Or those dusty college windows with sunlight streaming into classrooms and how there was never such a romance as Premam to enjoy all of that on evenings after classes, how I never had the appetite for those back then either.
Of how we were (I mean I was) ugly and sweaty and sick dressers in school (and college, pfft) and how the people and the happiness was innocently believed to be ‘a trial version of what’s to follow’ yet the trial was the best there ever came.
That there was this magical duet of If I Lose Myself we practised during monsoon 2015, when the song could hardly be heard over the patter on chetan’s studio roof, that we never took a video of, that the world never got to see, that’ll die in team memories.
Or of how we cycled through the college forests at Madras at 4am on borrowed bicycles after placing a wrist watch on loan, stopping under orange streetlamps for breaths and shouting across roads, turning in zigzags as trucks passed us by, not knowing it would be our only time.
Of how often I deserved to lose so many from my life yet how they always stayed. And stayed.
Of longing to have known certain people just a little bit more, and to have hung onto certain chapters of our lives just a little bit longer.
How life is short and life is unfair and life is cruel and yet how it comes back together to us every time. And just how much we endure in those hopes. Alone.
Of the stories we hear delivered, and how there remains so much more untold.
Of how no poetry is more beautiful than the conversations we leave unexplored.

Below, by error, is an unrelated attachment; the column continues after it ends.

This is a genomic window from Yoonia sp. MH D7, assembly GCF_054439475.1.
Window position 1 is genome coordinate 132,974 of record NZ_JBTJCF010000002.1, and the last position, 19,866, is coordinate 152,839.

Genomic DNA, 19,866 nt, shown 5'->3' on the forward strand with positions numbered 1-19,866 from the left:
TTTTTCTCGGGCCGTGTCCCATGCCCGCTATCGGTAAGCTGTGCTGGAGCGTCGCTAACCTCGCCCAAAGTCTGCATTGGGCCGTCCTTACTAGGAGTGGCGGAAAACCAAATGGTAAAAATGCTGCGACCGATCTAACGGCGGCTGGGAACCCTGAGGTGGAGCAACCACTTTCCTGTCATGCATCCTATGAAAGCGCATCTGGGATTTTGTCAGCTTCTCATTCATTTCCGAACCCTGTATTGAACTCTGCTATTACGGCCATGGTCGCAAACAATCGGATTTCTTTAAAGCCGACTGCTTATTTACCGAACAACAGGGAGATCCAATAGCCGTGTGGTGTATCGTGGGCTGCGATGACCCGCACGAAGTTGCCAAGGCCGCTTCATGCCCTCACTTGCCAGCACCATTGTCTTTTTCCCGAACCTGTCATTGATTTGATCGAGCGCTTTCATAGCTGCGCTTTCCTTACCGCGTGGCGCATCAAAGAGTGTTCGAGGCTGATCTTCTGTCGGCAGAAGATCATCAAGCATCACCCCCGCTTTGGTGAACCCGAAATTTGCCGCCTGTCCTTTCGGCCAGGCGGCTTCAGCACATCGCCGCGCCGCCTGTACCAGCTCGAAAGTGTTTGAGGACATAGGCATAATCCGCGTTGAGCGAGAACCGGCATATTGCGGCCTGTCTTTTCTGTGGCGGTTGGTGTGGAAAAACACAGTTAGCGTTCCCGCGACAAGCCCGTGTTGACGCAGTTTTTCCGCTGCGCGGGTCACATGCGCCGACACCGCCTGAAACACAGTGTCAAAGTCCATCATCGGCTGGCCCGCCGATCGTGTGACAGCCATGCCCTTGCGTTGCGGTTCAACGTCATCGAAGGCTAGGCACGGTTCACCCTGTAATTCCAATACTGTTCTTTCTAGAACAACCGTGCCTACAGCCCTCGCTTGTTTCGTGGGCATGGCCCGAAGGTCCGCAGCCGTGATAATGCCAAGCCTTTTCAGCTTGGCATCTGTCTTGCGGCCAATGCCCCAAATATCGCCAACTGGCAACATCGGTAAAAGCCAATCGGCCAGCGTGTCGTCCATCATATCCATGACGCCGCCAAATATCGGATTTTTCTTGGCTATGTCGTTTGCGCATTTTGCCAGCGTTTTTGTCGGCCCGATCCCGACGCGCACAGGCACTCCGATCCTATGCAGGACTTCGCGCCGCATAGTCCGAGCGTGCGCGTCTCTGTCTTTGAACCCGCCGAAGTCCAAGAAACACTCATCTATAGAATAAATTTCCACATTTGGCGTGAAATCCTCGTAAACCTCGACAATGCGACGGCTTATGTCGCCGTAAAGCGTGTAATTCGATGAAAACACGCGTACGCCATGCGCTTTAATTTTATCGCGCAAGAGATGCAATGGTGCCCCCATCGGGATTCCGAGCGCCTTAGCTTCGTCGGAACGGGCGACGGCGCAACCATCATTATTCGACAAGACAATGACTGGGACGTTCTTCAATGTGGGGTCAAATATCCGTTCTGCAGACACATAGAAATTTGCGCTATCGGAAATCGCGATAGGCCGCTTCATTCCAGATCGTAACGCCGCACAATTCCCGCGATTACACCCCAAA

And at the end of the day, how we all deserve more.
So much more.
I know most of this is worth smiling over. But you can only smile so much.
And then you can only cry.
G and I don’t talk a lot. I need to notify a day in advance so the Flight mode is switched off and we can call. So when we do, it’s for the most pressing of issues.
“I’m considering quitting dragon-hunting”, I chip in. At this point, I haven’t decided and am awaiting comments. Speculation is in order.
Not Think about it maybe.
Not even The world doesn’t care anyway so stop only if you want to, as I’d hoped.
Yes/No’s are powerful. They break hearts. They ruin self-esteem. They cause damage that takes a lifetime to heal. Yes/No’s change life as we know it.
Do not ask unless you’re ready to have it go either way.
The thing is, (surprise) I don’t really hunt dragons. Not because they do not exist, I knew that when I became a dragon-hunter. I couldn’t care less even if they did.
I do not make a living out of it, I hardly make anything out of it really. And not many know I call myself one, it’s privy to few. You don’t just tell people that you’re (surprise) boring, you let them figure it out.
Now I don’t have a particularly fragile heart, but dragons are a sensitive matter.
Well that’s all for today, I quit. There’s stuff aplenty out here on earth I’ve found, so I don’t think I’ll be going back anytime soon.
At least the dragons are happy.